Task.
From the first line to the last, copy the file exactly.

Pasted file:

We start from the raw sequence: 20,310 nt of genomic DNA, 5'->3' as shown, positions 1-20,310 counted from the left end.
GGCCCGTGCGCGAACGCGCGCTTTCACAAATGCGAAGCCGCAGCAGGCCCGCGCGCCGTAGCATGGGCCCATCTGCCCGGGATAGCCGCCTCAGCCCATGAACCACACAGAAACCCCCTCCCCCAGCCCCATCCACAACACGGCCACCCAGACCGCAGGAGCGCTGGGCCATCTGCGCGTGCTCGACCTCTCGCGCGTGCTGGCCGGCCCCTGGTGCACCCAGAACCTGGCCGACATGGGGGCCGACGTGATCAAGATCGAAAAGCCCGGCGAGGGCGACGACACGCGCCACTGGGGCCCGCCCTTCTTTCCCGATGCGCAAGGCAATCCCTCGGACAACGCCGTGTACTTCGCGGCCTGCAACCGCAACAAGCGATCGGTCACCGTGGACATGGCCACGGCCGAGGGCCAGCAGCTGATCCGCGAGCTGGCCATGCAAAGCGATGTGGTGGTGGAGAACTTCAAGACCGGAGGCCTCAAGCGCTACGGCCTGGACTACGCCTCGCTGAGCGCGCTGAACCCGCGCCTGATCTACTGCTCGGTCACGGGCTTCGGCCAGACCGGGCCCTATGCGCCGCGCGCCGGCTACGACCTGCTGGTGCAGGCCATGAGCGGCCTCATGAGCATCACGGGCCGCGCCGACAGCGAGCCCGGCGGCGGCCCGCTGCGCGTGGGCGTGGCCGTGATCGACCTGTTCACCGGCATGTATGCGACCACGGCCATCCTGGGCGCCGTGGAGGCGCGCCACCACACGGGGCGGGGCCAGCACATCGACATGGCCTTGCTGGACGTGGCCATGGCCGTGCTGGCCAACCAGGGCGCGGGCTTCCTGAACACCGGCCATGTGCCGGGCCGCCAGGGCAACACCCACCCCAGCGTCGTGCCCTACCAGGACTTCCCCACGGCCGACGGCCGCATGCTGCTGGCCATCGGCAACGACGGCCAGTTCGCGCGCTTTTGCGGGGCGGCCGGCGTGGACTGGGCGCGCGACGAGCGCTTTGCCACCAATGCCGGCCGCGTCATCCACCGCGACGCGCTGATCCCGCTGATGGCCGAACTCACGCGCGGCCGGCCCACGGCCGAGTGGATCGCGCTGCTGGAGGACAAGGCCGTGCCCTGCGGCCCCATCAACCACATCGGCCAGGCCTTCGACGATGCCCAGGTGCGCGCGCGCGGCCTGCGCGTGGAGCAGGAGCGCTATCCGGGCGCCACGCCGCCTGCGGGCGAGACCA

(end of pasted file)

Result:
We start from the raw sequence: 20,310 nt of genomic DNA, 5'->3' as shown, positions 1-20,310 counted from the left end.
GGCCCGTGCGCGAACGCGCGCTTTCACAAATGCGAAGCCGCAGCAGGCCCGCGCGCCGTAGCATGGGCCCATCTGCCCGGGATAGCCGCCTCAGCCCATGAACCACACAGAAACCCCCTCCCCCAGCCCCATCCACAACACGGCCACCCAGACCGCAGGAGCGCTGGGCCATCTGCGCGTGCTCGACCTCTCGCGCGTGCTGGCCGGCCCCTGGTGCACCCAGAACCTGGCCGACATGGGGGCCGACGTGATCAAGATCGAAAAGCCCGGCGAGGGCGACGACACGCGCCACTGGGGCCCGCCCTTCTTTCCCGATGCGCAAGGCAATCCCTCGGACAACGCCGTGTACTTCGCGGCCTGCAACCGCAACAAGCGATCGGTCACCGTGGACATGGCCACGGCCGAGGGCCAGCAGCTGATCCGCGAGCTGGCCATGCAAAGCGATGTGGTGGTGGAGAACTTCAAGACCGGAGGCCTCAAGCGCTACGGCCTGGACTACGCCTCGCTGAGCGCGCTGAACCCGCGCCTGATCTACTGCTCGGTCACGGGCTTCGGCCAGACCGGGCCCTATGCGCCGCGCGCCGGCTACGACCTGCTGGTGCAGGCCATGAGCGGCCTCATGAGCATCACGGGCCGCGCCGACAGCGAGCCCGGCGGCGGCCCGCTGCGCGTGGGCGTGGCCGTGATCGACCTGTTCACCGGCATGTATGCGACCACGGCCATCCTGGGCGCCGTGGAGGCGCGCCACCACACGGGGCGGGGCCAGCACATCGACATGGCCTTGCTGGACGTGGCCATGGCCGTGCTGGCCAACCAGGGCGCGGGCTTCCTGAACACCGGCCATGTGCCGGGCCGCCAGGGCAACACCCACCCCAGCGTCGTGCCCTACCAGGACTTCCCCACGGCCGACGGCCGCATGCTGCTGGCCATCGGCAACGACGGCCAGTTCGCGCGCTTTTGCGGGGCGGCCGGCGTGGACTGGGCGCGCGACGAGCGCTTTGCCACCAATGCCGGCCGCGTCATCCACCGCGACGCGCTGATCCCGCTGATGGCCGAACTCACGCGCGGCCGGCCCACGGCCGAGTGGATCGCGCTGCTGGAGGACAAGGCCGTGCCCTGCGGCCCCATCAACCACATCGGCCAGGCCTTCGACGATGCCCAGGTGCGCGCGCGCGGCCTGCGCGTGGAGCAGGAGCGCTATCCGGGCGCCACGCCGCCTGCGGGCGAGACCA